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University in Scotland uses reality television to admit and provide a scholarship to a student from Ghana.
As the host on an "Apprentice"-style knockout show in Ghana, what words do you use to tell the winning contestants, live on television, that they have just won an expenses-paid scholarship to study at Robert Gordon University?
Last year, Andrew Martin, director of the Scottish Center of Tourism at the university's Aberdeen Business School, perhaps unoriginally elected for: "You're hired."
The two words were followed by tears of joy from the winner and the presentation of a giant novelty check in front of a cheering studio audience.
In the glare of the studio lights, the phrase "seemed right at the time," Martin said, but now, as another live final approaches in December, he is planning a catchphrase of his own creation: "You've got a scholarship," or possibly, "You're going to Scotland."
This is the second year Robert Gordon has offered a scholarship as the top prize on "The Challenge," a show organized by the British Council in Ghana that whittles down contestants via a series of business-related tasks in a manner similar to the BBC One hit "The Apprentice."
If contestants can overcome challenges that include designing a new logo for a school, creating a strategy for an electronics firm and even producing a pop video, they have a shot at the fully funded graduate degree at Robert Gordon. The show follows similarly themed programs in other countries, such as "Scholar Hunt: Destination UK," in India.
In the early rounds, contestants on "The Challenge" are weeded out by a panel of business experts and the phone votes of viewers (who can number up to 4.5 million).
When only four contestants remain, Martin is flown in to be part of the final judging panel. He will walk up a red carpet to take his place alongside local businesspeople and sponsors of the program, who will then decide who has performed best (while also being careful to take into account who the voting public wants to win).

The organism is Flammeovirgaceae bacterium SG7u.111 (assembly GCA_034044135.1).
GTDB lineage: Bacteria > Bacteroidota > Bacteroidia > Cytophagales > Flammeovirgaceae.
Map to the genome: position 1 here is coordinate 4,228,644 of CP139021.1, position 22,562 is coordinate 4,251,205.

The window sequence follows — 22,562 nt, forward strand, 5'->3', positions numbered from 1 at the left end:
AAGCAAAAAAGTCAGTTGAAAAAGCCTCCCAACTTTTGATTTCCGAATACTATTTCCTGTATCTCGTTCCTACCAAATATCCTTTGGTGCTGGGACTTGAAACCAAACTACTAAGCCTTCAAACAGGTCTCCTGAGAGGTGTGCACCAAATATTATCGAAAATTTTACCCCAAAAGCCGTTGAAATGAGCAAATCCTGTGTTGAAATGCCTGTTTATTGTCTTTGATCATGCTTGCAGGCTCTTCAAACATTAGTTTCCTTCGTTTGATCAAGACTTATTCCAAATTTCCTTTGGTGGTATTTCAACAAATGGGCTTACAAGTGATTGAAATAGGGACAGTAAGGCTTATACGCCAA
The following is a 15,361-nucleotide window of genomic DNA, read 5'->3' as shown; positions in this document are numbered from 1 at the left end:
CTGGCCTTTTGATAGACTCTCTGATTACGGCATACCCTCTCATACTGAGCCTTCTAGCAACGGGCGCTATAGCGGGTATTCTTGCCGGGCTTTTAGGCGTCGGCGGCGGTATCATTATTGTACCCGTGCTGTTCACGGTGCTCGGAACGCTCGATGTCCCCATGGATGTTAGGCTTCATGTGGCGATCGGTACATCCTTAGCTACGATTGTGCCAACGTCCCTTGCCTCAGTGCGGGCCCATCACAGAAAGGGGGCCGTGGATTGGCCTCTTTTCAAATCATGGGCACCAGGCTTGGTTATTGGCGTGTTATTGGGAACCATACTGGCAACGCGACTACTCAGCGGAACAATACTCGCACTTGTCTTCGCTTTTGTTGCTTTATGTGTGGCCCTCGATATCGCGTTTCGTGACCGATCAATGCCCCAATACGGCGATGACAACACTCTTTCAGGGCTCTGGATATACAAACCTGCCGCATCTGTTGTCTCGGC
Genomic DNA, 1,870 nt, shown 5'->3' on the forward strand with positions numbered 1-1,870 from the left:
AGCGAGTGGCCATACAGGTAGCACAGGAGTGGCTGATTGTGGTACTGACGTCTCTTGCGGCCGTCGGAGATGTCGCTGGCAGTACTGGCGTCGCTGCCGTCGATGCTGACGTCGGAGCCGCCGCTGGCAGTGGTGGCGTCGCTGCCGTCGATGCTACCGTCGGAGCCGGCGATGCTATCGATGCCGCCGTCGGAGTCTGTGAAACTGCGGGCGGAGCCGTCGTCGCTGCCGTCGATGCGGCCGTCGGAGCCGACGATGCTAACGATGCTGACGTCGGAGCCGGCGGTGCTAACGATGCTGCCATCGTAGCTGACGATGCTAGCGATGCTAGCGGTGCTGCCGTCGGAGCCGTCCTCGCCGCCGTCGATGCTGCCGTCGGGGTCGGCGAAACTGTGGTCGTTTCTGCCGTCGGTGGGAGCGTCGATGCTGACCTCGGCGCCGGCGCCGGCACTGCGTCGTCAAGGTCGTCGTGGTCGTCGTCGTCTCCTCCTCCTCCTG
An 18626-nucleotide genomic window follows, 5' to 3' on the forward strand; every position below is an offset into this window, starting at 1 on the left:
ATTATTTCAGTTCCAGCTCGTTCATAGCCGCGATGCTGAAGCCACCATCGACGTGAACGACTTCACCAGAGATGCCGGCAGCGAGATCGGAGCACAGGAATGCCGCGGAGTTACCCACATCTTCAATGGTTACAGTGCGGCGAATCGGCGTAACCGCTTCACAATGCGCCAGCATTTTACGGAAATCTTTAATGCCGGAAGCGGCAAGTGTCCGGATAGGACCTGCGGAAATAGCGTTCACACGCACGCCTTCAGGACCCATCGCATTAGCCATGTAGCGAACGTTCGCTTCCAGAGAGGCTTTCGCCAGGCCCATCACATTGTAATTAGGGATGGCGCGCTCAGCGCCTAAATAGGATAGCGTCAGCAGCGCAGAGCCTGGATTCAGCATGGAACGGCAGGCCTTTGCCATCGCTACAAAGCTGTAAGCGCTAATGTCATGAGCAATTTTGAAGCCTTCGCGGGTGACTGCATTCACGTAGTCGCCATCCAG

That a public vote helps determine the winner is not a problem, Martin said, because the British Council and the Ghanaian production company carefully screen the contestants. "They do a cracking job in making sure that the best are on stage," he said.
Applicants do not need an undergraduate degree to apply as they can qualify through previous business experience, although last year's winner, Naa Komey, is an economics and French graduate from the University of Ghana.
One of "The Challenge's" tasks is to produce a written report, Martin argues, so the program is "far more academically rigorous than 'The Apprentice.' "
Robert Gordon agreed to participate in the show to put across to Ghana the message that "higher education is good, it's fun, it's exciting," Martin said. However, as a side benefit, applications from Ghana to the university have soared, he added.
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